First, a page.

Our recent history has led us to see ourselves primarily as consumers of what we want from the earth’s treasures, dumping what we don’t want in ever increasing piles of trash. Thomas Berry invited us to rediscover the Earth as our home. If we continue to destroy it as we have been doing, there will be no viable place for us to live.

This might sound alarmist, a Chicken Little complaint. When foreign settlers came to our continent, they viewed it as a vast inexhaustible supply of land, water, and all the other resources just lying around for the taking. They often ignored or laughed at the views of indigenous peoples that the Earth is a sacred place which needs to be respected. In exchange for giving us what we need, these peoples felt an obligation to care for the Earth in return. Otherwise it is like using the walls of your home for firewood. Soon there is nothing left and no place to live.

For many years, traditional cultures across the world continued their rituals and customs revolving around respect for the Earth. In more recent times, our consumer approach has spread to the far reaches of the globe and contaminated their traditional ways. In many ways the Earth and its resources is now seen as grist for the mills of global corporations, chiefly concerned with profit, despite the cost to mankind or to the earth itself.

We have gone quite a distance down the commercialization path. Whether we as humans can survive the damage we have done to the Earth in the name of profit remains to be seen. Continuing down this path may well make the Earth inhospitable to the lives of other species of animals and plants in addition to our own.

It is very difficult to give up immediate rewards of acting as predators of our planet. There are other ways to live. They involve taking a different approach in which we consider the well-being of the planet as well as our own immediate needs and wishes. Are you ready to do your part?

Life Lab Lessons

  • Study the history of how we have treated the Earth.
  • Spend some time communing with the wonders of the Earth.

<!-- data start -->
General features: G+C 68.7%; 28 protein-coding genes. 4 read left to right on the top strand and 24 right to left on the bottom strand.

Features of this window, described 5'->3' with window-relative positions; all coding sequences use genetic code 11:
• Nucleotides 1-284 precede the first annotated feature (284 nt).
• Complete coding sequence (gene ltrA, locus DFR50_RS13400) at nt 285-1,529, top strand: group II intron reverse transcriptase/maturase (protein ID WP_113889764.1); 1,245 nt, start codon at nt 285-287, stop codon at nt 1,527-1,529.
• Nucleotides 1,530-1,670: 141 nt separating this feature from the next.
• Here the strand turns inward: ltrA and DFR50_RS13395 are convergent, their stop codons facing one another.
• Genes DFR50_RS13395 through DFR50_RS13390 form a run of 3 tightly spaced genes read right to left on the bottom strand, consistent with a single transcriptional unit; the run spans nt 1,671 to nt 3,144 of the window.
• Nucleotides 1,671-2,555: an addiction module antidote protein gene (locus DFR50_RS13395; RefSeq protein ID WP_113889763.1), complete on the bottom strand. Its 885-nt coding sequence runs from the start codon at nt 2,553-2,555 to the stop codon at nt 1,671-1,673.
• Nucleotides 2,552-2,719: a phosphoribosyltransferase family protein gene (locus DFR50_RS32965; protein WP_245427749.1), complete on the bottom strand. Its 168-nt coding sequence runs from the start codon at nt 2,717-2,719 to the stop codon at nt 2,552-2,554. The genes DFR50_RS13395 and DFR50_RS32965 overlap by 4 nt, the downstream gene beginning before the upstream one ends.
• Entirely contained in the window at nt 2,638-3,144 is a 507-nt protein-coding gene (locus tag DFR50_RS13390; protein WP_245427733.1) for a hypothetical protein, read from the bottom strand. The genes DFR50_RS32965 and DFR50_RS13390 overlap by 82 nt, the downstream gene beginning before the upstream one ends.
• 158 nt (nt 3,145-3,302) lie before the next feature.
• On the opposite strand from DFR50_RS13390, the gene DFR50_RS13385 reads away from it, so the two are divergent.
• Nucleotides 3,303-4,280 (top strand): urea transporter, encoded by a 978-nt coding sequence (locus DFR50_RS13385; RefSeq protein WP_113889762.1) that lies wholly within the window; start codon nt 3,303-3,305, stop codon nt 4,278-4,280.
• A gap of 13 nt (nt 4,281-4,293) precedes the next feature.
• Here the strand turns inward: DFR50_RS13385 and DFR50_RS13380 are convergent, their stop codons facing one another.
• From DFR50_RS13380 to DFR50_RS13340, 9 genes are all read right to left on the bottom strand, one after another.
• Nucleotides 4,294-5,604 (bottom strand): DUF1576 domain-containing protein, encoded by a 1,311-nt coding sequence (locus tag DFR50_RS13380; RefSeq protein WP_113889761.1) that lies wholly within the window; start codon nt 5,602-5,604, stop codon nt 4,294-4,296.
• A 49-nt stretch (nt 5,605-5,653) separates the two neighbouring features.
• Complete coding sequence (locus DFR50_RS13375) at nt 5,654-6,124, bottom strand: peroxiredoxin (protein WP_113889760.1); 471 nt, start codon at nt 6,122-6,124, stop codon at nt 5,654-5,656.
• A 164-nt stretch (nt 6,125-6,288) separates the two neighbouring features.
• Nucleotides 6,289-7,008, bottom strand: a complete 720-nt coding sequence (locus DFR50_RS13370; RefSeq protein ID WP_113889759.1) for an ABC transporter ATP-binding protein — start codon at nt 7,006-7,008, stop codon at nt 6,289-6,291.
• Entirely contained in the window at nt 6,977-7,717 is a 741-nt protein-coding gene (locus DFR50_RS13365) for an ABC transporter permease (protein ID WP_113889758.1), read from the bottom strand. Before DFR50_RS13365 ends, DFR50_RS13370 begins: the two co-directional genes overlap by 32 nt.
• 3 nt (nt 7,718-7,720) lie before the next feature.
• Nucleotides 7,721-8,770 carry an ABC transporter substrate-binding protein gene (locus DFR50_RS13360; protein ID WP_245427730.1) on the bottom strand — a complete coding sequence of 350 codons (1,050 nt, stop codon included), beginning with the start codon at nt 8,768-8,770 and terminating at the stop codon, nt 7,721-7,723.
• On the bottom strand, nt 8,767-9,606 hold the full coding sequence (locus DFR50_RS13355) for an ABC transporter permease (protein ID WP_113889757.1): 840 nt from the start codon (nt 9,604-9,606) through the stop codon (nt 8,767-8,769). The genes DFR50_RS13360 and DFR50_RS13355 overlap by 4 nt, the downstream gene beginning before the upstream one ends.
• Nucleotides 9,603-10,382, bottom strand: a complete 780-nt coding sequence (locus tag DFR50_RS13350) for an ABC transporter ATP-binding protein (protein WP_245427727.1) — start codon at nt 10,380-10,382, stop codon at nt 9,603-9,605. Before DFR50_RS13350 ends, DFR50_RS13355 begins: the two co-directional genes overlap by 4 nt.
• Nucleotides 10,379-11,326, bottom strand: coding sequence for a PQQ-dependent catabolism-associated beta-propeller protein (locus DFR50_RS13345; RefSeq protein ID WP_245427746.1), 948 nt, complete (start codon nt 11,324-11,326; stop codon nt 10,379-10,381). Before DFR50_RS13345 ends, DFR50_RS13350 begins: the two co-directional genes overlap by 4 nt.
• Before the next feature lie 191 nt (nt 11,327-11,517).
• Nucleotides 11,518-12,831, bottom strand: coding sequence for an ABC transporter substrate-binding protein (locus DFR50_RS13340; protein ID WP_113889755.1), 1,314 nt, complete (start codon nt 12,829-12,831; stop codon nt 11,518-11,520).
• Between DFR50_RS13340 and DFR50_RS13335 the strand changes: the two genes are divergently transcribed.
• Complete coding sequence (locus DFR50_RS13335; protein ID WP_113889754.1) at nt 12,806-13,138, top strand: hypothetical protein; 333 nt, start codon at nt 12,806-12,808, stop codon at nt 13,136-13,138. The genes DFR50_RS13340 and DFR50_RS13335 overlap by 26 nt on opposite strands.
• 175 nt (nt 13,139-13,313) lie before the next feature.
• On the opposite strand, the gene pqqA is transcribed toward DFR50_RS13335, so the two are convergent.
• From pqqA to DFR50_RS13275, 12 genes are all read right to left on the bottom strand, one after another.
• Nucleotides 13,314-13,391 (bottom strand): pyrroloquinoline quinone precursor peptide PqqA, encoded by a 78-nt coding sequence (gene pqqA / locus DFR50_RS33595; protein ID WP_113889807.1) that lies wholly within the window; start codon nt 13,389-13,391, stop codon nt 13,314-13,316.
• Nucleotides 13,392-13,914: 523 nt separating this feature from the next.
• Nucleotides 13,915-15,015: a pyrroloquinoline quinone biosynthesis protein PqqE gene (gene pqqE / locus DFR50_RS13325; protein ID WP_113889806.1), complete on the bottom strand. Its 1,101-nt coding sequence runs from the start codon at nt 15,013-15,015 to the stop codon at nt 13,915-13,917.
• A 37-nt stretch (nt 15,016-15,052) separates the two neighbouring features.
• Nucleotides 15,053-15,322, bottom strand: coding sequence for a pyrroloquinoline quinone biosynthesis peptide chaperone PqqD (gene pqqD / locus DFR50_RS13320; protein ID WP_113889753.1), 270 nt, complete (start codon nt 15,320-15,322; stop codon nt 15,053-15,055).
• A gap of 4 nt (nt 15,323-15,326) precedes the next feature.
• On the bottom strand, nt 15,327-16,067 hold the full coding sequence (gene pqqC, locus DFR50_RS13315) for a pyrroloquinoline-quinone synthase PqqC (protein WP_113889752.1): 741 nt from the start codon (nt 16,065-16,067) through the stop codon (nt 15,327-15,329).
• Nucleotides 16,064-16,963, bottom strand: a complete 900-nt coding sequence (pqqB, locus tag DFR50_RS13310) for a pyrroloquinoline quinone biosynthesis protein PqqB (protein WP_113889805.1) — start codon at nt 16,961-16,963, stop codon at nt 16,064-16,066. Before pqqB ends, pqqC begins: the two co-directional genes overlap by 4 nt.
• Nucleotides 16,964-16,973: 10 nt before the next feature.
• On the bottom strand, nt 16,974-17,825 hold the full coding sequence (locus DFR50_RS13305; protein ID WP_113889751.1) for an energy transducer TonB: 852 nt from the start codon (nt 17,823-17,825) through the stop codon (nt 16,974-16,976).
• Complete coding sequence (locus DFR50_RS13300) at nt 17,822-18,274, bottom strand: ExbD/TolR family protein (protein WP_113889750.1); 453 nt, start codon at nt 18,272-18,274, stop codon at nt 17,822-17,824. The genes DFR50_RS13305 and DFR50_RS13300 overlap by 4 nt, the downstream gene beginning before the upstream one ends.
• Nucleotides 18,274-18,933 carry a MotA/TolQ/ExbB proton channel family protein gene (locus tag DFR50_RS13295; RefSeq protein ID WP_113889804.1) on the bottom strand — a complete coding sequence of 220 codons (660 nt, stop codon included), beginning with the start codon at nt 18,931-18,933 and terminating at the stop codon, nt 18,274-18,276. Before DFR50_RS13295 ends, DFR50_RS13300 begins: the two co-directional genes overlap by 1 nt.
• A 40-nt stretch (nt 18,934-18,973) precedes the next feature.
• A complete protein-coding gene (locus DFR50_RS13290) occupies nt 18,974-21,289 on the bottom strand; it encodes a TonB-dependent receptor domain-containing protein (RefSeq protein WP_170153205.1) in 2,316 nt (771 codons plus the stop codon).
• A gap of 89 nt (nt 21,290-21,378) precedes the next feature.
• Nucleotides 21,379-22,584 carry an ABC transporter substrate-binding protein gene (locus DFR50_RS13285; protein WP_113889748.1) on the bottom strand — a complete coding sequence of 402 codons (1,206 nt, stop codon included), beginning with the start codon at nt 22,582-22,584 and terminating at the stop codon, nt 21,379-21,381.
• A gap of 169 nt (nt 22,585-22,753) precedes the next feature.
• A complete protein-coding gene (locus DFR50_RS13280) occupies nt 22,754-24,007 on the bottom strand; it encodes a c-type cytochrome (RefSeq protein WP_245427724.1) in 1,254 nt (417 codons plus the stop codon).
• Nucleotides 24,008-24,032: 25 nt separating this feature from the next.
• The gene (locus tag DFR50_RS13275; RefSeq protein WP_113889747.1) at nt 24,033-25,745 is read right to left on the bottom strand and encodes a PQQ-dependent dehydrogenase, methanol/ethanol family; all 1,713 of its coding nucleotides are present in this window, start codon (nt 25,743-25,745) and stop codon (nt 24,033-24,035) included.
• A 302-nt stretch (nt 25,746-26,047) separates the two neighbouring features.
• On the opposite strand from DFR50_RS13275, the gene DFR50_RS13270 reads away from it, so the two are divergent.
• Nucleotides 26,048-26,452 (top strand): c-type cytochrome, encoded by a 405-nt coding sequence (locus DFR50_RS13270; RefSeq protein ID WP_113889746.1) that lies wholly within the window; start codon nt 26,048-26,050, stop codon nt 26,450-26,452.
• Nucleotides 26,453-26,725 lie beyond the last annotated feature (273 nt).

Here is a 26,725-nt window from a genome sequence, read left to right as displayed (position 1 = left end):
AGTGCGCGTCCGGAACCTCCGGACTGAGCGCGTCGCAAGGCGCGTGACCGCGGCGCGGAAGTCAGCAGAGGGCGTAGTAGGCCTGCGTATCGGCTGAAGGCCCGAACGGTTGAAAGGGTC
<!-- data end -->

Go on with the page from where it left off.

• Set aside time to watch a sunrise or sunset.
  • Meet some of the plants, birds, fish and animals which share the Earth with us.
  • Decide how you can respect the Earth and then try it.

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The Emotional Citizen- How Feelings Drive Political Preferences and Behavior

This is a photo of people making phone calls for a political campaign.

What we learned from the last general election:

When US citizens enter the voting booth on November 6 to cast their ballots for the next President of the United States, a complex nexus of factors is likely to impact who they vote for as well as how they arrive at their decision. Right at the top of this list is emotion. Early voting-behavior scholars viewed emotions as biasing factors that need to be eradicated because they lead voters astray from the issues and individuals of importance, but more recent work has steadily tipped the balance from emotions as irrational biases to emotions as fundamental determinants of political attitudes and actions (for reviews, see Brader, Marcus, & Miller, 2011; Groenendyk, 2011; Isbell, Ottati, & Burns, 2006). In fact, this year marks the 30th anniversary of the first publication to consider seriously the important role of affect in determining candidate evaluations (Abelson, Kinder, Peters, & Fiske, 1982). This work demonstrates that citizens’ emotional experiences in response to candidates are a powerful and significant predictor of how they evaluate candidates, even after controlling for citizens’ assessments of the candidates along numerous trait dimensions (e.g., honest, weak).

Excerpt from Elizabeth Isbell’s 2012 article in The Association for Psychological Science- read more.